Keeping Hypoxia Debate About the Facts

In Sustainability by Cathryn

Readers have asked for a response to the blog post by Tom Philpott at Grist.org in which he takes me to task for some of my comments made earlier.

In the first place, the farmers I know don’t consider themselves “manipulated by government policy and corporate interest.” They love what they do and they are proud of their work. Most of them are multigenerational family farmers who see the wisdom of applying modern technology to farming traditions.

When it comes to the Gulf hypoxic zone, Philpott shows a static and ineffective USGS chart that does not provide the whole picture when it comes to the hypoxic zone. It does not show the trend of nutrient flux over time nor does it show how the trend has shifted away from nitrogen and toward phosphorus.

Philpott leaves out another chart that shows that nitrogen flux was lower in the 2000s, just as ethanol production increased, than in the two prior decades. Since ethanol production ramped up, the average annual amount of nitrogen load in the Mississippi has decreased. There is no correlation between increased ethanol production and the size or intensity of the hypoxic zone.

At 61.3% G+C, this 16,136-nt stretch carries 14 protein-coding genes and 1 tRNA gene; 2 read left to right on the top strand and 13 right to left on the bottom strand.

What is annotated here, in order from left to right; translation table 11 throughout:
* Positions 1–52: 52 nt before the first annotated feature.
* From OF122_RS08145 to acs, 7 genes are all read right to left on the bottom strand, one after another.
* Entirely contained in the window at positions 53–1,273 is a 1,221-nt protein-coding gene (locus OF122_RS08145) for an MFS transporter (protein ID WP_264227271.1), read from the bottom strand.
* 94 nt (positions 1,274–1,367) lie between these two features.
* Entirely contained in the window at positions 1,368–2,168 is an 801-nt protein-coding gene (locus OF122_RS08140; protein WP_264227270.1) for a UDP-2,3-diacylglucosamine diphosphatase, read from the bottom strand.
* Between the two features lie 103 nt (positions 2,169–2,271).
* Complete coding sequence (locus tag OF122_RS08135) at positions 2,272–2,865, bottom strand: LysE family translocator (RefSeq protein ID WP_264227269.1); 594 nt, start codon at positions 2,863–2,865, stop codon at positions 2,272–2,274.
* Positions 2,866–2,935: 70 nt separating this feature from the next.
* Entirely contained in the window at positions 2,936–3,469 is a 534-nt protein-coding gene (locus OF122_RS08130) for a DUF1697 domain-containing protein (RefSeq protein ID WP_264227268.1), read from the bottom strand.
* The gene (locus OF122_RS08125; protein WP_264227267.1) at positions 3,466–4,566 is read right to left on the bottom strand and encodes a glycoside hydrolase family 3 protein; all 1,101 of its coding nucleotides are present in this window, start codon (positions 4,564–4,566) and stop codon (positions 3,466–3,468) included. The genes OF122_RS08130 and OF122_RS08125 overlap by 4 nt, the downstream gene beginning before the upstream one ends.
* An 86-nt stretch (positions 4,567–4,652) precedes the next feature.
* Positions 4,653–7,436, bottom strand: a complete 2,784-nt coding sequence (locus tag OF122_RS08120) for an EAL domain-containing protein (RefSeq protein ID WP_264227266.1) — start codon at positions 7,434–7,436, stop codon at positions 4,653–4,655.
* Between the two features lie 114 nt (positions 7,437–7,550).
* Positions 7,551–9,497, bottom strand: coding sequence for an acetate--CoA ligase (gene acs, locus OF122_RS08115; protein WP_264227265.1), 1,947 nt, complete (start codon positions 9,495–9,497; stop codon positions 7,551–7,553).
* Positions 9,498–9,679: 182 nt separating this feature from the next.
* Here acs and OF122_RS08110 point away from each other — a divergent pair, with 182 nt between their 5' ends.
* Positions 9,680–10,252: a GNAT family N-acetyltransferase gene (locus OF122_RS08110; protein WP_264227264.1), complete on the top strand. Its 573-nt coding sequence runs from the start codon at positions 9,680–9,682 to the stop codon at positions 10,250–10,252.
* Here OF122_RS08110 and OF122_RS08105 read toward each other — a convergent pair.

The size of the hypoxic zone is beyond our control. Just look at the difference between 2009 and 2010. What is within our control is the amount of nutrients that flow down-river to the Gulf, and farmers are working hard to increase nutrient use efficiency.

The ethanol industry is accused of using the Gulf oil disaster to promote ethanol. No one talks about how environmental extremists are using it to push for their pet projects while attacking America’s family farmers.